This method was by no means perfect and I dread to think of the various bank charges I have incurred but I now had enough money for the train and my hostel, which was a marked improvement. Armed with my newly procured funds I took the JR line to Nagano where I said goodbye to English announcements and continued on to Yudanaka. I carefully monitored snow levels throughout my journey, after all my sole reason for coming to Yudanaka is to see the snow monkeys. Things did not look promising as the train set off from Tokyo. It was not until well after Nagano that dustings of snow began to appear and only in the final stretch, when we ventured in to the shadow of mountains, that any major snowfall occured. End of the line and I walked to my hostel, miraculously not getting lost. I enjoyed an amazing plate of sushi and some tempura with a couple of other guests before retiring for the evening.

An amusing aside observation is how airports and train stations gradually seem to be giving up on forbidding luggage on escalators. In Hong Kong, signs asked that people with big bags use the lifts but when I reached Seoul it was only if one had multiple bags that the lift was required (though the number of stairs in some stations made the lift a tempting option anyway); at Incheon Airport signs showed how to take two suitcase on the escalator; finally, when I reached Narita Airport in Japan, the escalator to the train station was labelled as being suitable for taking trolleys. On this last however, one must note the look of fear on the faces of those standing in front of the trolley.

And so it Begins

Leaving home is never easy, the packing alone is enough to make one shudder in horror, but to fly halfway around the world with only a vague idea of when one will return is even harder.  At some point between the 132 miles to Bath and the 6885 miles to Singapore there is a line where the prospect of going away becomes exponentially more terrifying.  This fear does not diminish the excitement buzzing through my veins.  However, it does produce a few tears as I say goodbye to my parents at the airport.  

Boarding the plane in the fog I consider how there was a time when this would have delayed my plane, but now it seems not an issue.  Perhaps there is a part of me that wishes the flight would be delayed, if only to halt the approaching unknown for a little longer.  The plane charges down the runway and begins to climb steeply through brightening white.  I stare out the window for the moment when we will erupt into the ever changing but increasingly familiar cloudscape that accompanies so many flights.  As always, my anxiety melts away with the start of my journey.  Undoubtedly  it will return on occasion but for now I am content to stare out the window and read my book as the plane to Gatwick soars on.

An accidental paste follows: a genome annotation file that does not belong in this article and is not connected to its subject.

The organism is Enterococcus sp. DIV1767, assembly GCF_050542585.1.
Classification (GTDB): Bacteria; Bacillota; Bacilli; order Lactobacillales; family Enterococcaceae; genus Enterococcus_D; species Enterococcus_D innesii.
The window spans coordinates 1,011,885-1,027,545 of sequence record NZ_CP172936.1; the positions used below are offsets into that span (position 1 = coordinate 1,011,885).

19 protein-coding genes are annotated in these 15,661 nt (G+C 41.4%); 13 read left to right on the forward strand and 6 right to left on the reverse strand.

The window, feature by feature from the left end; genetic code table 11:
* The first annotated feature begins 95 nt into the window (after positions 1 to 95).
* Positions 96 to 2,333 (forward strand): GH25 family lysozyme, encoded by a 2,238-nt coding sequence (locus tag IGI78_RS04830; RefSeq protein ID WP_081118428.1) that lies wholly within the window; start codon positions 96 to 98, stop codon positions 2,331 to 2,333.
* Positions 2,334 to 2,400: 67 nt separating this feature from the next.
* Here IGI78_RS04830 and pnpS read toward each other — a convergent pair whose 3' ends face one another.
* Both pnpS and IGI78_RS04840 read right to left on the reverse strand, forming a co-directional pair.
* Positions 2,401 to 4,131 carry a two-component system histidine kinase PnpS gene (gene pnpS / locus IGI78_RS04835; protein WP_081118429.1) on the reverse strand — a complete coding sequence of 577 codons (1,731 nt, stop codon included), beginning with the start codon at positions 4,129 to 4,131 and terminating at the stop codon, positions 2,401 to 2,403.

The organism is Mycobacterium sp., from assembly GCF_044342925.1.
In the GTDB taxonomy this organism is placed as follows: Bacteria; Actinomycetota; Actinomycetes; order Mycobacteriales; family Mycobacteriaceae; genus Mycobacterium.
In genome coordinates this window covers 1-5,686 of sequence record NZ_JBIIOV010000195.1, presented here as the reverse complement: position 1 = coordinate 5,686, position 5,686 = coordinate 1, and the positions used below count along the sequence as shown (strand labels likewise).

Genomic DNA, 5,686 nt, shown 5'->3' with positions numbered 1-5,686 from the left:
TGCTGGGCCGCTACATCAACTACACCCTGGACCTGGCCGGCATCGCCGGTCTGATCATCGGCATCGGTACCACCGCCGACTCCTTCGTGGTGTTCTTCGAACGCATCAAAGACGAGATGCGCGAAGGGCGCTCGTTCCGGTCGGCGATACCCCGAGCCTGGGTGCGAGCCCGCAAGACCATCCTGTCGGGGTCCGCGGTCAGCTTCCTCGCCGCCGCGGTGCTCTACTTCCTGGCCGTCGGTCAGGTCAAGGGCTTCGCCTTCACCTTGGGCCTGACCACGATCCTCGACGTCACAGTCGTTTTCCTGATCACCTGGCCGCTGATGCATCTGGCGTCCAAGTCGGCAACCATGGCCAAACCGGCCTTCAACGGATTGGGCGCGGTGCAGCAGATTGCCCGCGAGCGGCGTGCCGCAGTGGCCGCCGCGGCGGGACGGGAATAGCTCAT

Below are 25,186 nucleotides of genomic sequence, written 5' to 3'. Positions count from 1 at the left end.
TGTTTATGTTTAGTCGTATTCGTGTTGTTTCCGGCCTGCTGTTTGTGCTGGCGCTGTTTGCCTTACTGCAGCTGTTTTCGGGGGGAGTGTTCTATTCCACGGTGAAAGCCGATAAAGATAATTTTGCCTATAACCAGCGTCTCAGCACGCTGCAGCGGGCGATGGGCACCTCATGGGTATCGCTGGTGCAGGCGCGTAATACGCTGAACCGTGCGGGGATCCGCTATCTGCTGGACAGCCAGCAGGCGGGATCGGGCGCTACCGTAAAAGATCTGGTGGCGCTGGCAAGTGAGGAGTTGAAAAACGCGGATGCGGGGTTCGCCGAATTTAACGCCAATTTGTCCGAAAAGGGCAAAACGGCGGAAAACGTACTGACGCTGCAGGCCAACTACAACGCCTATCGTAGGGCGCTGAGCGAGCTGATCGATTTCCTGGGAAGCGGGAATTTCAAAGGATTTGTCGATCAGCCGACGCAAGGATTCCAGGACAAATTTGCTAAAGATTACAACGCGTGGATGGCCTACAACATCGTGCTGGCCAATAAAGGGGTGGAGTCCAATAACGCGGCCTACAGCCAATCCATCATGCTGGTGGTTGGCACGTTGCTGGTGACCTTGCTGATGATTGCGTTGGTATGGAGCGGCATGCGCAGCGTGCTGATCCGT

I spend the night in Heathrow’s Yotel, a small hotel chain that draws their inspiration from Japanese pod hotels. Each cabin is complete with a bed, bathroom area and a small pull out table.  Singapore noodles seem the most fitting food on offer from reception so I tuck into the warm meal in my small but comfortable cabin. An early night sees me prepared for an early start and I drag my suitcases to Terminal 3 in time to catch my flight.

There is little to be said for most flights; they are crowded, loud and difficult to sleep on. Furthermore, when one finally does asleep, they are abruptly awoken by turbulence, someone needing the toilet or for food.  The one enjoyment of my flights to Singapore was the opportunity to fly on an Airbus A380, seemingly a trivial matter but still something to cross off the bucket list.

As we finally touch down in Singapore, I am filled with nerves and I can’t help but think to myself “what have you done now? Flying all the way to Singapore to study physics! Bath was perfectly acceptable” but life is about pushing oneself above and beyond normal comfort levels in order to improve and grow. So I may be tired and missing home but instead I chose to think of the adventures to come and the stories to discover.